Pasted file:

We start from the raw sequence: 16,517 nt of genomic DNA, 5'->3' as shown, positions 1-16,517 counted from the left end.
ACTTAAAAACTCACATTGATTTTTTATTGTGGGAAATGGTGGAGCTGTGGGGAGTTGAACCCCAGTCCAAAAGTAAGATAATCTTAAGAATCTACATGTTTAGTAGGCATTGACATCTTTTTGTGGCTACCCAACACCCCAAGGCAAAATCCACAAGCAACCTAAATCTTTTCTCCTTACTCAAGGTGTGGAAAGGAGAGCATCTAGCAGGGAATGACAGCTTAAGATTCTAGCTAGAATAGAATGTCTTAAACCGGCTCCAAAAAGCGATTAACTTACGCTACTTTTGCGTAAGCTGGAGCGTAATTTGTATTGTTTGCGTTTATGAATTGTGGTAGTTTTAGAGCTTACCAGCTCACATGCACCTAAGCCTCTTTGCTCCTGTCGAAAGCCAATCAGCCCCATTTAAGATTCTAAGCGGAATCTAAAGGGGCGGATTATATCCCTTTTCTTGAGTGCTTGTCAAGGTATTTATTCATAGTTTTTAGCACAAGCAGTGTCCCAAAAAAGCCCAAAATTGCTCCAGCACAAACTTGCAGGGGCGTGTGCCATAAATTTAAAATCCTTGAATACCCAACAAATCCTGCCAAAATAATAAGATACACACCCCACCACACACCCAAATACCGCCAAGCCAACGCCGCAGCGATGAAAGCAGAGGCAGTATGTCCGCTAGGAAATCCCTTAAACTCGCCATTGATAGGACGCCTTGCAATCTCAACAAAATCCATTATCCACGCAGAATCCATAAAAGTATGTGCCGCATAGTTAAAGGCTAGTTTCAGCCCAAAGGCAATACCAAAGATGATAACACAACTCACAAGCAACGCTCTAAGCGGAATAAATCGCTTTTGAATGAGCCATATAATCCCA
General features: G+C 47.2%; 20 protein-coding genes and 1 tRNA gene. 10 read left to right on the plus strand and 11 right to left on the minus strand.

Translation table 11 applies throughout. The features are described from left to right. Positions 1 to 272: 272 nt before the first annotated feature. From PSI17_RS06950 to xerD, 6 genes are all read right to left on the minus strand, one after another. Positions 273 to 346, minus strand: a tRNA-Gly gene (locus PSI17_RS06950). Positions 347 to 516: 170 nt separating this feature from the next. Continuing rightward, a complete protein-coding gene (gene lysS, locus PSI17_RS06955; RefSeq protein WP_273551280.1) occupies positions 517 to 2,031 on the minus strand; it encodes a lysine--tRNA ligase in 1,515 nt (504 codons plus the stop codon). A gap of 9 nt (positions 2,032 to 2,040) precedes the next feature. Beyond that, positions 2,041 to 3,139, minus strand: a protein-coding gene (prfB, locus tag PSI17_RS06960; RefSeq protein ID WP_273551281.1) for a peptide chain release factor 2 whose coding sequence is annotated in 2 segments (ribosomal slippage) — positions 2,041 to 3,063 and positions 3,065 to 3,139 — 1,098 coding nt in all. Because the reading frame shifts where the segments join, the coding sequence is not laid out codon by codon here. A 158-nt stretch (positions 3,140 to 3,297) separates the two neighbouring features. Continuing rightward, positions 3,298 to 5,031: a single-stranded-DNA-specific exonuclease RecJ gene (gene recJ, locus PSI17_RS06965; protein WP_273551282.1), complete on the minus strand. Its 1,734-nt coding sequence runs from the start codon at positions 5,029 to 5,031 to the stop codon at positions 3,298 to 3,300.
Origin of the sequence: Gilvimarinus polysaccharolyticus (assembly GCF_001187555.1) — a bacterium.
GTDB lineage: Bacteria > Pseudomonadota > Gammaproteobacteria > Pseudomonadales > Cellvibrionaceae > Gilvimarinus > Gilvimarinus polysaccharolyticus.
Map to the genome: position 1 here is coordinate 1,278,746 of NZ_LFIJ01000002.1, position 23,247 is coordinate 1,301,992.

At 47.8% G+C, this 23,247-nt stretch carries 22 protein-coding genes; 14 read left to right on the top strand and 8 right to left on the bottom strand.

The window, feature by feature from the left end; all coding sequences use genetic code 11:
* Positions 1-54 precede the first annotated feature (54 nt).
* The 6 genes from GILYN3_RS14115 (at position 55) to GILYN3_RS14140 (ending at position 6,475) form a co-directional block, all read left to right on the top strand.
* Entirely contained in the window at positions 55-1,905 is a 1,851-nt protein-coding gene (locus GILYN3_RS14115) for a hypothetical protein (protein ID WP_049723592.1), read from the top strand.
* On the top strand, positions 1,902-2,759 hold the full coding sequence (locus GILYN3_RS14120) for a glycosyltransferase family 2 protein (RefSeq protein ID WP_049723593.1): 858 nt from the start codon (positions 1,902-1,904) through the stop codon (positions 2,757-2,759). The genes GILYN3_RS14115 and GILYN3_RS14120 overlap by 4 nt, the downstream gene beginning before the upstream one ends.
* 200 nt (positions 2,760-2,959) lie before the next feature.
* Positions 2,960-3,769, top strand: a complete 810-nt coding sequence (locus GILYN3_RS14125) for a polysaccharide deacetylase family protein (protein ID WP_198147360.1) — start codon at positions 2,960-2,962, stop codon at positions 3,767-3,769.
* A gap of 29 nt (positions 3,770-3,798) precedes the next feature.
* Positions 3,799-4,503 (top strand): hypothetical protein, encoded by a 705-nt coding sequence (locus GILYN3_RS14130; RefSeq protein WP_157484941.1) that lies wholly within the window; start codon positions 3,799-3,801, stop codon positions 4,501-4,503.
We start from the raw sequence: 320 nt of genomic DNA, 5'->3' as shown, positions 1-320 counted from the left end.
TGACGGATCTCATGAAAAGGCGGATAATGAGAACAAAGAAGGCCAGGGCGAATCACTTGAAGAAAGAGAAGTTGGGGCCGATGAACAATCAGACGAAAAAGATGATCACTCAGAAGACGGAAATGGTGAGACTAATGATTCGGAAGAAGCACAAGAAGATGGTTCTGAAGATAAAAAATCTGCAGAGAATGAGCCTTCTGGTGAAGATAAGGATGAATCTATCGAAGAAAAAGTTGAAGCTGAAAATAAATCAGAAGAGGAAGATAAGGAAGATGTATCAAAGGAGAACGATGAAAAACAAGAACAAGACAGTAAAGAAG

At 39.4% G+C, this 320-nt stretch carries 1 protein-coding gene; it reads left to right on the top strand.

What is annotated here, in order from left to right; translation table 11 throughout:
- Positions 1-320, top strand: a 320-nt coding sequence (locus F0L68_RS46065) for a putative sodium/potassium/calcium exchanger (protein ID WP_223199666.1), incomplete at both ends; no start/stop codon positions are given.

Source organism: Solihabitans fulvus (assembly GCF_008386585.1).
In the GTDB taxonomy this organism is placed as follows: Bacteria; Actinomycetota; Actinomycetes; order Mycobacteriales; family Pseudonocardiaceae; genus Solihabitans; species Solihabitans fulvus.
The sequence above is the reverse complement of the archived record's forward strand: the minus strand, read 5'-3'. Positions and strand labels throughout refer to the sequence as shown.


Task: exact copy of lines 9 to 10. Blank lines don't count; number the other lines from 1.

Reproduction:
The window, feature by feature from the left end; all coding sequences use genetic code 11:
* Positions 1-54 precede the first annotated feature (54 nt).